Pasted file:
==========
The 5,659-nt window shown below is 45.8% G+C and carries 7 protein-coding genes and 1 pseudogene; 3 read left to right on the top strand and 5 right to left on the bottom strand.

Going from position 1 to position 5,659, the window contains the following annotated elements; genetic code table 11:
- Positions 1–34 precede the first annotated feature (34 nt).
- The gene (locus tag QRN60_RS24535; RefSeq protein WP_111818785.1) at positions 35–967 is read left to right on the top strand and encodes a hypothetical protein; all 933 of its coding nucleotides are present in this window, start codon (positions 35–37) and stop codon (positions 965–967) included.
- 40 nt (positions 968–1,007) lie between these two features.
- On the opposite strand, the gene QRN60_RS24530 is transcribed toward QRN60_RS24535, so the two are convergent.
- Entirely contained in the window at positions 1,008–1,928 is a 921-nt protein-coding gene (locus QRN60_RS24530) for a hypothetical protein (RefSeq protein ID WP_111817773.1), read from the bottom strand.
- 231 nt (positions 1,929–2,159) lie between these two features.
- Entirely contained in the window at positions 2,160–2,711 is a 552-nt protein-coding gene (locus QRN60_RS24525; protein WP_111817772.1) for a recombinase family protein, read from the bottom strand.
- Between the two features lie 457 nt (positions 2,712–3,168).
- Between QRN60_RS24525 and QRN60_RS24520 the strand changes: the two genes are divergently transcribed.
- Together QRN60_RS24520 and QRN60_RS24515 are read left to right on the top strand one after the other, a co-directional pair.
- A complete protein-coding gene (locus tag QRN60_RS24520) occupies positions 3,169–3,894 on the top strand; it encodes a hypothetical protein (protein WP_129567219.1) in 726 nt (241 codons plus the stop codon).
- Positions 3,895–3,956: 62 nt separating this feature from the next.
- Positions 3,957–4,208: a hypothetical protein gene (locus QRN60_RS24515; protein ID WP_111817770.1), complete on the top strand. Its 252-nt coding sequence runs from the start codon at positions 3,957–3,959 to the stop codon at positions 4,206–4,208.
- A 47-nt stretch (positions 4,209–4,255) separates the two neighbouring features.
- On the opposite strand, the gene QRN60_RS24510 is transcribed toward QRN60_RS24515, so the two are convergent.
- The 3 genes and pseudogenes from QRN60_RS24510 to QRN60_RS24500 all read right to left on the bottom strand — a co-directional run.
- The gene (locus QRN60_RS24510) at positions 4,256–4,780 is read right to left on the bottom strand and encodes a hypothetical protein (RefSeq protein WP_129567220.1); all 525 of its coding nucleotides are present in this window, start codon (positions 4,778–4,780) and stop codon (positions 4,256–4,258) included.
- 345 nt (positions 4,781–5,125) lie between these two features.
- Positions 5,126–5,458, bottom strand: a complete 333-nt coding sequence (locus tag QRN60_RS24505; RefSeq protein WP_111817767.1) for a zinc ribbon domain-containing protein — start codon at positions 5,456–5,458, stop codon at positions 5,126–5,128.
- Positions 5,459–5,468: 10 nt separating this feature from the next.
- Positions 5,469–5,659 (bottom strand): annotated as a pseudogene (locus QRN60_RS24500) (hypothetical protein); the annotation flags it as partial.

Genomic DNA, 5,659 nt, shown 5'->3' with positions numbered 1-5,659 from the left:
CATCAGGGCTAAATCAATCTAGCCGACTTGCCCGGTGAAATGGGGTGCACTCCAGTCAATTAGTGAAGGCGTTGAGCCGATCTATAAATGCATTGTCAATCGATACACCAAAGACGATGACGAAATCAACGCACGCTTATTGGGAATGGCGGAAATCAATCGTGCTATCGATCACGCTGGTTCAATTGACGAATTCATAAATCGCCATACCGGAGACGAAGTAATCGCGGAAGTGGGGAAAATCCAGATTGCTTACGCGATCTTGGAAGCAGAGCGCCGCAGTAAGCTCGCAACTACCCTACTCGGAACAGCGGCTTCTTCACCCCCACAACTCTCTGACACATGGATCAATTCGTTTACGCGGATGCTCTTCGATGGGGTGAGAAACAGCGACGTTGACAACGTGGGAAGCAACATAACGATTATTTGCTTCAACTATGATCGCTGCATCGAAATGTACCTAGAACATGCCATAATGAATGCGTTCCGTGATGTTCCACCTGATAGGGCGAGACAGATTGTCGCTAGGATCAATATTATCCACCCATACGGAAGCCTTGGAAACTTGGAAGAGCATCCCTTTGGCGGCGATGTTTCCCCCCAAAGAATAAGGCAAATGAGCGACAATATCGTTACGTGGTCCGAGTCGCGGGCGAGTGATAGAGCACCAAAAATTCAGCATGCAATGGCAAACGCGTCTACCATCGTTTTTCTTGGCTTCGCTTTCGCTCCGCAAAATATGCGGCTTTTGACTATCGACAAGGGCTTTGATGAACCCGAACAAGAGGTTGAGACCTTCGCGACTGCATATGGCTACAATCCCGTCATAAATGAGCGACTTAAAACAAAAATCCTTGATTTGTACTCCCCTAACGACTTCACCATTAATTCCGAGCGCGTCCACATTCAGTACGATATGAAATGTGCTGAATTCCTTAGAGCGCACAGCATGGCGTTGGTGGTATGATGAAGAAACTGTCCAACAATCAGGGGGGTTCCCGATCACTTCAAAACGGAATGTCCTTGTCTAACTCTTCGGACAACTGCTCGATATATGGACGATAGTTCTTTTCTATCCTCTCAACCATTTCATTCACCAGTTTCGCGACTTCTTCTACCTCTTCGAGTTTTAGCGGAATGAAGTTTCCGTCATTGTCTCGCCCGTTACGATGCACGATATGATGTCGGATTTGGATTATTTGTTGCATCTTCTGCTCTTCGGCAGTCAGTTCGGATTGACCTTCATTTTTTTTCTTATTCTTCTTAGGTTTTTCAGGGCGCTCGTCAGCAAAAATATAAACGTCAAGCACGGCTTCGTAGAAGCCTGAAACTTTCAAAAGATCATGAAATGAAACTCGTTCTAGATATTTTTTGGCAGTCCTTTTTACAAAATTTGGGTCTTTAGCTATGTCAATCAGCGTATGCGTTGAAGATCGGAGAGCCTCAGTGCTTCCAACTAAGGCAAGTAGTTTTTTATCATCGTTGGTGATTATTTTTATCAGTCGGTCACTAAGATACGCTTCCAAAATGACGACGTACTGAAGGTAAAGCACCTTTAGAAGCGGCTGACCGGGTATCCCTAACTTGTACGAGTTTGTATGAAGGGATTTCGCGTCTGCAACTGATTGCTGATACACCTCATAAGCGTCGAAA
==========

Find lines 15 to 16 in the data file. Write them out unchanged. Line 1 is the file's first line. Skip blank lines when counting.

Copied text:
- Positions 3,957–4,208: a hypothetical protein gene (locus QRN60_RS24515; protein ID WP_111817770.1), complete on the top strand. Its 252-nt coding sequence runs from the start codon at positions 3,957–3,959 to the stop codon at positions 4,206–4,208.
- A 47-nt stretch (positions 4,209–4,255) separates the two neighbouring features.